Media event draws attention
With 279 work zone crashes last year in Idaho, it could be argued that work zones are among the most hazardous areas on the state highway system.
However, Monday morning (April 19), on the new Vista Avenue Interchange bridge over Interstate 84 in Boise, the most frightening aspect of being behind the orange barrels for District 3 project inspector Steve Erichson was being interviewed about work zone safety by three television reporters simultaneously.
That, along with having his back to oncoming traffic, proved to be little unsettling.
“You’re never supposed to have your back to traffic,” Erichson said. “But, there I was, answering their questions one after another, right up against the lanes, wondering when I could get back to work.”
Erichson found himself unexpectedly thrust into the media spotlight as he recounted close calls in work zones.
The media event along I-84 was arranged to bring attention to National Work Zone Safety Week (April 19-23).
During the media event organized by District 3 communications specialists June Sparks and Reed Hollinshead, KBOI-TV reporter Kiersten Throndsen asked to talk with a crew member who had a work zone “near-miss” story to tell.
Erichson happened to be handy with an incident that occurred the previous weekend to a co- worker while setting up a lane closure on the I-84 mainline project.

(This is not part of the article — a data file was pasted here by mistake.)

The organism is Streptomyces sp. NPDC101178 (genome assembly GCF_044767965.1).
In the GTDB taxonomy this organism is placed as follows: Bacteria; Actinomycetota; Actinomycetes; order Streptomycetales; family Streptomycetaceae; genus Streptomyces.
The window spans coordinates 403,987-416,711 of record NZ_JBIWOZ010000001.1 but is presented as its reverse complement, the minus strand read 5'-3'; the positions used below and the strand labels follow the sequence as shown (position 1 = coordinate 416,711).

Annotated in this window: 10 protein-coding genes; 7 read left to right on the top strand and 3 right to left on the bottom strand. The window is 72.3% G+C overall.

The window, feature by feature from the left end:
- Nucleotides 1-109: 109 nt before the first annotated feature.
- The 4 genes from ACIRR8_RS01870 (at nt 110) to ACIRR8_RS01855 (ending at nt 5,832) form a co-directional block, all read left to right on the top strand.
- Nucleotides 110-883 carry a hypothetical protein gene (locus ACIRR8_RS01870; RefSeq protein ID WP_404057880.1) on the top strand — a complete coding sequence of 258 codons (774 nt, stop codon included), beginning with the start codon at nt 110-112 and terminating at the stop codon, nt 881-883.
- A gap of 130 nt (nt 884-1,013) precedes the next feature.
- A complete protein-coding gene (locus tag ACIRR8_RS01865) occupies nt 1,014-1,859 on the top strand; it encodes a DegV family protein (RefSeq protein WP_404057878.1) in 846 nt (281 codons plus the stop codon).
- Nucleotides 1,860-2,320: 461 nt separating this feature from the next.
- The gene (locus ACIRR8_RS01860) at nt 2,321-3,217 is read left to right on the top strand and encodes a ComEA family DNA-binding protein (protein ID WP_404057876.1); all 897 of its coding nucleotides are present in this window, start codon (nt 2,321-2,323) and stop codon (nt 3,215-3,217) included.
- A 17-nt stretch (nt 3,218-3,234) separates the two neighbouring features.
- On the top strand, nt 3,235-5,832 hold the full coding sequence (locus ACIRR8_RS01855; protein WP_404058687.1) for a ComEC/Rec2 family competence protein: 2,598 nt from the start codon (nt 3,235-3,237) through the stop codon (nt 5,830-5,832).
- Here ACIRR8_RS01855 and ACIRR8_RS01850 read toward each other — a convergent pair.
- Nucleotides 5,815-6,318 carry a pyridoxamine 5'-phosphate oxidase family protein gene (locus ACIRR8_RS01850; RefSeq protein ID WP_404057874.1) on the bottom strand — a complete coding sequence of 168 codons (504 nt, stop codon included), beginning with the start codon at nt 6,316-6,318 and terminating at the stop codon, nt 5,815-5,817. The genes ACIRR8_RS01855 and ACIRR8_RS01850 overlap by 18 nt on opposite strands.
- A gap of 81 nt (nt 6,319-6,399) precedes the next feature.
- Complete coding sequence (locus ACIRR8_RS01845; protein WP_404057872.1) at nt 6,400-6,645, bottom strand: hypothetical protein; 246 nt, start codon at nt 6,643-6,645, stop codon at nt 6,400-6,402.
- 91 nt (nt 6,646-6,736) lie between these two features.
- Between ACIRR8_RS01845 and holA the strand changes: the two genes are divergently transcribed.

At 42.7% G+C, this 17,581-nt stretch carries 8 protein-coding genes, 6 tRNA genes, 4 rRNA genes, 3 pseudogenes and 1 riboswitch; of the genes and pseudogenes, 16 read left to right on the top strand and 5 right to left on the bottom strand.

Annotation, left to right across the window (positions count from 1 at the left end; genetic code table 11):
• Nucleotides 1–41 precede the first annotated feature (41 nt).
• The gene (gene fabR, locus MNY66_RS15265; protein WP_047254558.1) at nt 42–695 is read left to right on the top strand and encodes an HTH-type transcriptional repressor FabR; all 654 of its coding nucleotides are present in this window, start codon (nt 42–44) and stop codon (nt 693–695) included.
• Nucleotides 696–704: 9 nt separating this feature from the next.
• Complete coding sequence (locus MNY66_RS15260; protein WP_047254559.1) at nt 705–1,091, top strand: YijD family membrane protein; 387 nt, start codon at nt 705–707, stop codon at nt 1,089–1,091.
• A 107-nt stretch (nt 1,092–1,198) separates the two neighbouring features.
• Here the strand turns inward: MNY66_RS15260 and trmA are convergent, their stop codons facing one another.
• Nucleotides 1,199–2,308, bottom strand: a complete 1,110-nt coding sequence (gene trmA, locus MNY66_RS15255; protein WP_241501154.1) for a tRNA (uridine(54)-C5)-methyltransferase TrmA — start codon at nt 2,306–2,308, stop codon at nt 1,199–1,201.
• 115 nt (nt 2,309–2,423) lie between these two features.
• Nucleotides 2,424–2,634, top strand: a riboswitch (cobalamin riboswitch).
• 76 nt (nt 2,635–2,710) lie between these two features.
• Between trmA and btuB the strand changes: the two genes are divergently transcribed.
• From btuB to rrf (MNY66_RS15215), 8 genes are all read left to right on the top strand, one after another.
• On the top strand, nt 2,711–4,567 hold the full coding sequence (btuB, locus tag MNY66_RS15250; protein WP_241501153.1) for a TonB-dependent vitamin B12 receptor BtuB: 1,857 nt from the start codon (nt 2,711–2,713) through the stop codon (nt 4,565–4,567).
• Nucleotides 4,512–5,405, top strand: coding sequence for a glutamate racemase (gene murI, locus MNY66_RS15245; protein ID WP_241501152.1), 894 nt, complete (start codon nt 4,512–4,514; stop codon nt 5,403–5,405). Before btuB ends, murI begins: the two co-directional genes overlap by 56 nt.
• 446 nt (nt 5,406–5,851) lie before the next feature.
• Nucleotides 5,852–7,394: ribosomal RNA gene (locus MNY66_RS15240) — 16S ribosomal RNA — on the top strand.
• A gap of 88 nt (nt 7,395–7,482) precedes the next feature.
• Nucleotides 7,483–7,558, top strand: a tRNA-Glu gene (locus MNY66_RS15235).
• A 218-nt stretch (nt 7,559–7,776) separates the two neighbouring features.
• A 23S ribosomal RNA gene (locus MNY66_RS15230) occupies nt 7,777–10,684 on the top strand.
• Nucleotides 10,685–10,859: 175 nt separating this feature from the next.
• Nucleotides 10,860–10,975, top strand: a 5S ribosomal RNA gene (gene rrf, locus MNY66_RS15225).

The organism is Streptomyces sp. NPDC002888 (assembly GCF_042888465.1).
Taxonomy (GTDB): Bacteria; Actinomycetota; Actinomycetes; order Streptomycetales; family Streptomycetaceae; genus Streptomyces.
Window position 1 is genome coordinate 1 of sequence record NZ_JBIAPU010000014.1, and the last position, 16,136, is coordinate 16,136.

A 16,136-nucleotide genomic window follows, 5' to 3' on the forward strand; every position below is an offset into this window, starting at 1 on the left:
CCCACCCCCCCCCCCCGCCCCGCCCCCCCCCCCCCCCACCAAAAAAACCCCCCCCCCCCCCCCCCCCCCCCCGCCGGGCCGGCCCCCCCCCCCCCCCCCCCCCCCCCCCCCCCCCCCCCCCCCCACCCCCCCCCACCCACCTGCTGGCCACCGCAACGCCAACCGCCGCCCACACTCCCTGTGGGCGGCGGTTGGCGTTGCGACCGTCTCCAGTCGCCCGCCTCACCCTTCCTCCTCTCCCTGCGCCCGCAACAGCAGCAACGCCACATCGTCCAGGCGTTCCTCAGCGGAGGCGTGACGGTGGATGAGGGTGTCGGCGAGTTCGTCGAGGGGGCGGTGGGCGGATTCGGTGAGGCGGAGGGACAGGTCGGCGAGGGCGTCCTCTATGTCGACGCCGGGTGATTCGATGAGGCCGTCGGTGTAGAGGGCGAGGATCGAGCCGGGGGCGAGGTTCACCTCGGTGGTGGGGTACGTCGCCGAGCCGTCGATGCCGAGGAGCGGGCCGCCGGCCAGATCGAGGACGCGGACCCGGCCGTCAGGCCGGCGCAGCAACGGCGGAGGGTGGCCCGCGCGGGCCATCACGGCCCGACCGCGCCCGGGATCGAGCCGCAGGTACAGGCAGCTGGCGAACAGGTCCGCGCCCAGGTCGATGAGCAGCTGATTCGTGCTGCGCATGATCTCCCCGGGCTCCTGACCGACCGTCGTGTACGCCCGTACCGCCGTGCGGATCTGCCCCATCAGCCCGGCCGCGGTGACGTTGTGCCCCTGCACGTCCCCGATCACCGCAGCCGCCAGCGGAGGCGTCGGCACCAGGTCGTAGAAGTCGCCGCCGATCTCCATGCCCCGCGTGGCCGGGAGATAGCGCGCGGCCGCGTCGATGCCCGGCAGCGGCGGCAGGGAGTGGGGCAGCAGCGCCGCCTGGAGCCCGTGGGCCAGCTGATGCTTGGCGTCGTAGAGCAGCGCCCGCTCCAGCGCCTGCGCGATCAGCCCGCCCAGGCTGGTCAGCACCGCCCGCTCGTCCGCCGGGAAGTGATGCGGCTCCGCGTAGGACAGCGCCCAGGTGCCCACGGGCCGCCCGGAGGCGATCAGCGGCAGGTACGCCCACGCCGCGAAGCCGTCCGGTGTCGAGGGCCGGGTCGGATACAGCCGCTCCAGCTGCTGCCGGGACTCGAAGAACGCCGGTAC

As Steve began the television news interview, two more reporters quickly set up video cameras to record the tale.
“…three vehicles slammed on their breaks,” Erichson continued, “and when he looked, they were about six feet away and he ended up jumping over the concrete barrier into the median to avoid being hit.”
Last year, more than 700 people nationwide lost their lives in work zone crashes, according to the U.S. Department of Transportation.
An average of four Idaho motorists were killed and two construction workers were injured annually over the past five years in highway work zones. In that period, from 2004 to 2008, there were 105 serious injuries and an average of 247 crashes.
Crews working in or near the roadway can be especially vulnerable because their attention is focused on the job rather than on passing traffic.
“Since safety is ITD’s top priority, our goal was to get as much media attention as possible to remind drivers about the importance of slowing down and paying attention in work zones,” Sparks said.
“Highway construction projects may add a few minutes to your commute,” Hollinshead said, “but the projects are intended to improve highway conditions and promote safer driving for everyone.”